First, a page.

Astrocytes are the largest population of glia cells in the central nervous system (CNS) that are vital for normal neuronal function. They closely interact with neurons as well as blood vessels. One of their major roles is to provide neurons with metabolic support through glial-vascular interactions allowing nutrient transport. They enwrap the vasculature with several unique anatomical structures that form a well-defined rosette-like architecture called end-feet processes. Although the role of astrocytes in the blood brain barrier (BBB) is poorly understood, they might be important for its maintenance due to the numerous receptors, transporters, and channels which mediate glial-endothelial communication and regulate the exchange of important factors through the glial-vascular interface. During both acute and chronic neurological disease, astrocytes become activated. They proliferate and display changes in morphology and gene expression, which can have an impact on neuronal function and might also affect the integrity of the BBB. On the other hand, there is evidence that the BBB may be affected during neurodegeneration and these changes may impact astrocyte's structure and function. Amyotrophic lateral sclerosis (ALS) is a neurodegenerative disease characterized by the loss of cortical and spinal motor neurons, resulting in progressive paralysis and death. Supporting evidence has shown that the effects of ALS disease are not strictly limited to motor neurons. There are also prominent changes in morphology and function of spinal cord and motor cortex astroglia. In addition, during ALS there are vascular changes prior to motor neuron degeneration, but it is not known what roles the astrocytes play during these events. Although recent publications have documented changes in astrocytes beyond its glial fibrillary acidic protein (GFAP) upregulation, little effort has been dedicated to astrocytes surrounding blood vessels in regions of the motor cortex and spinal cord. In the current study, I propose to examine astroglial morphology surrounding blood vessels during acute and chronic cortical and spinal motor neuron degeneration using highly specific, non-injurious imaging tools including transgenic astroglia reporting mice. Results from this investigation will further our understanding of astroglial-vascular interactions, and the biology of astroglia/BBB in the setting of neurological disease.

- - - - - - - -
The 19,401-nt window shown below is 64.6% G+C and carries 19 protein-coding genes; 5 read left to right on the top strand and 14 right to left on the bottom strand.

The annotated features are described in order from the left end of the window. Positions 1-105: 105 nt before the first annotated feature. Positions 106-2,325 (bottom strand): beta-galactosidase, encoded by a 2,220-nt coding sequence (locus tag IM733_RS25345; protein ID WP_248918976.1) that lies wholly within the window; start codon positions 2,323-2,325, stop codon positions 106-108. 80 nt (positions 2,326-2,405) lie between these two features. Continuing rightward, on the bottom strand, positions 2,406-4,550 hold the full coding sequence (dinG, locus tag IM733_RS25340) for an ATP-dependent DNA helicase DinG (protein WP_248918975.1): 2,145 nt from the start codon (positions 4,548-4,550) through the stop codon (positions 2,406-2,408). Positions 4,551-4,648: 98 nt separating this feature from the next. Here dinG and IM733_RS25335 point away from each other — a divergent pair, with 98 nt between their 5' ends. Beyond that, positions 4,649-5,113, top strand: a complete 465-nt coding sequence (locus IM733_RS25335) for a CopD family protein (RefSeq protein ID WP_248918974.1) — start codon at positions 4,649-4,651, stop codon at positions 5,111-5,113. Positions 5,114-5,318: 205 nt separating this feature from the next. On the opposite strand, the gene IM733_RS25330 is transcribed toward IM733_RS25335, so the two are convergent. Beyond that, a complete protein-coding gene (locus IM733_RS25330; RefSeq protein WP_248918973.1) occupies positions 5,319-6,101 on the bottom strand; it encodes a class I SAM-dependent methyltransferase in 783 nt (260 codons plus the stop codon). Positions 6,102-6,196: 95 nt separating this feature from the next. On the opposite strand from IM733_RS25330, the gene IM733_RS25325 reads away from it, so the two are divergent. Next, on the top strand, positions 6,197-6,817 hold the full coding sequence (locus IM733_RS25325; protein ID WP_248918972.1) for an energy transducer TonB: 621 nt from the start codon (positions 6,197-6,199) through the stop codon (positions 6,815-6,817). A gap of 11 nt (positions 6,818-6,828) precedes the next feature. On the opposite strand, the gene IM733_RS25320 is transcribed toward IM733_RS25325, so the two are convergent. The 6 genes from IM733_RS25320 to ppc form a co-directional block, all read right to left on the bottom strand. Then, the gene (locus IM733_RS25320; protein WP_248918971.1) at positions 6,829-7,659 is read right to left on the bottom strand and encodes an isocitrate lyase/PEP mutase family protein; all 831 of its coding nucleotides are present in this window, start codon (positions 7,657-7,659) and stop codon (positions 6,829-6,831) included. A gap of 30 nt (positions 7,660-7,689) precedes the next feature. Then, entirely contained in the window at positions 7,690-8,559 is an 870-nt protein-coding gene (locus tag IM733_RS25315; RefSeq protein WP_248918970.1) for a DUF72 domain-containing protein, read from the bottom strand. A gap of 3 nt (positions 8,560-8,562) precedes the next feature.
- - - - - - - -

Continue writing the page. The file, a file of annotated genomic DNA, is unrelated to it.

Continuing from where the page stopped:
Public Health Relevance

Astrocytes play a major role in providing neurons with metabolic support through their interaction with blood vessels. During the progression of a neurological disease, such as amyotrophic lateral sclerosis, there are prominent changes in astrocytes as well as blood vessels. This investigation will further our understanding of the structural changes and interactions between astrocytes and blood vessels in the context of motorneuron degeneration which are not yet fully understood.

National Institute of Health (NIH)
National Institute of Neurological Disorders and Stroke (NINDS)
Predoctoral Individual National Research Service Award (F31)
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Special Emphasis Panel (ZRG1-F01-F (20))
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Gubitz, Amelie
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Johns Hopkins University
Schools of Medicine
United States
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